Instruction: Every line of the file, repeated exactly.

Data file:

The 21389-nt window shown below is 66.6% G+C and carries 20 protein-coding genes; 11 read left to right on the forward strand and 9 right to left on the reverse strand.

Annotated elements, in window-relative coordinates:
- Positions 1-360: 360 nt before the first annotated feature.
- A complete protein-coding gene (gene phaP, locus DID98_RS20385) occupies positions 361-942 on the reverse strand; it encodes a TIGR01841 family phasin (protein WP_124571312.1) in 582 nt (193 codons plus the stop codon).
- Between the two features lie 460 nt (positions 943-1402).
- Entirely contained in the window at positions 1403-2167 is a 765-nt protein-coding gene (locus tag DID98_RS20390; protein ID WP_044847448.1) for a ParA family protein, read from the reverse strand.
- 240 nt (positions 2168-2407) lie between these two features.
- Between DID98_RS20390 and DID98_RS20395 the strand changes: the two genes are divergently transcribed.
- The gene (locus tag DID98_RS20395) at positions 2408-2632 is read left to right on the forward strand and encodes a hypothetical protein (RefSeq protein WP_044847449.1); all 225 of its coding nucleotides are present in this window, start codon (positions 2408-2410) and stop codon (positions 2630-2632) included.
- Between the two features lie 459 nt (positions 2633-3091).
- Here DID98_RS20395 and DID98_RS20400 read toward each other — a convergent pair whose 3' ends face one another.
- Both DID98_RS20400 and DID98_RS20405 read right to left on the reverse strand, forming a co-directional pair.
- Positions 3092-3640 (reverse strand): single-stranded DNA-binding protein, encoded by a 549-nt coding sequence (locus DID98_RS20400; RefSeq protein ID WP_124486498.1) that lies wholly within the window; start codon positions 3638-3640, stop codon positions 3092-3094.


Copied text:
The 21389-nt window shown below is 66.6% G+C and carries 20 protein-coding genes; 11 read left to right on the forward strand and 9 right to left on the reverse strand.

Annotated elements, in window-relative coordinates:
- Positions 1-360: 360 nt before the first annotated feature.
- A complete protein-coding gene (gene phaP, locus DID98_RS20385) occupies positions 361-942 on the reverse strand; it encodes a TIGR01841 family phasin (protein WP_124571312.1) in 582 nt (193 codons plus the stop codon).
- Between the two features lie 460 nt (positions 943-1402).
- Entirely contained in the window at positions 1403-2167 is a 765-nt protein-coding gene (locus tag DID98_RS20390; protein ID WP_044847448.1) for a ParA family protein, read from the reverse strand.
- 240 nt (positions 2168-2407) lie between these two features.
- Between DID98_RS20390 and DID98_RS20395 the strand changes: the two genes are divergently transcribed.
- The gene (locus tag DID98_RS20395) at positions 2408-2632 is read left to right on the forward strand and encodes a hypothetical protein (RefSeq protein WP_044847449.1); all 225 of its coding nucleotides are present in this window, start codon (positions 2408-2410) and stop codon (positions 2630-2632) included.
- Between the two features lie 459 nt (positions 2633-3091).
- Here DID98_RS20395 and DID98_RS20400 read toward each other — a convergent pair whose 3' ends face one another.
- Both DID98_RS20400 and DID98_RS20405 read right to left on the reverse strand, forming a co-directional pair.
- Positions 3092-3640 (reverse strand): single-stranded DNA-binding protein, encoded by a 549-nt coding sequence (locus DID98_RS20400; RefSeq protein ID WP_124486498.1) that lies wholly within the window; start codon positions 3638-3640, stop codon positions 3092-3094.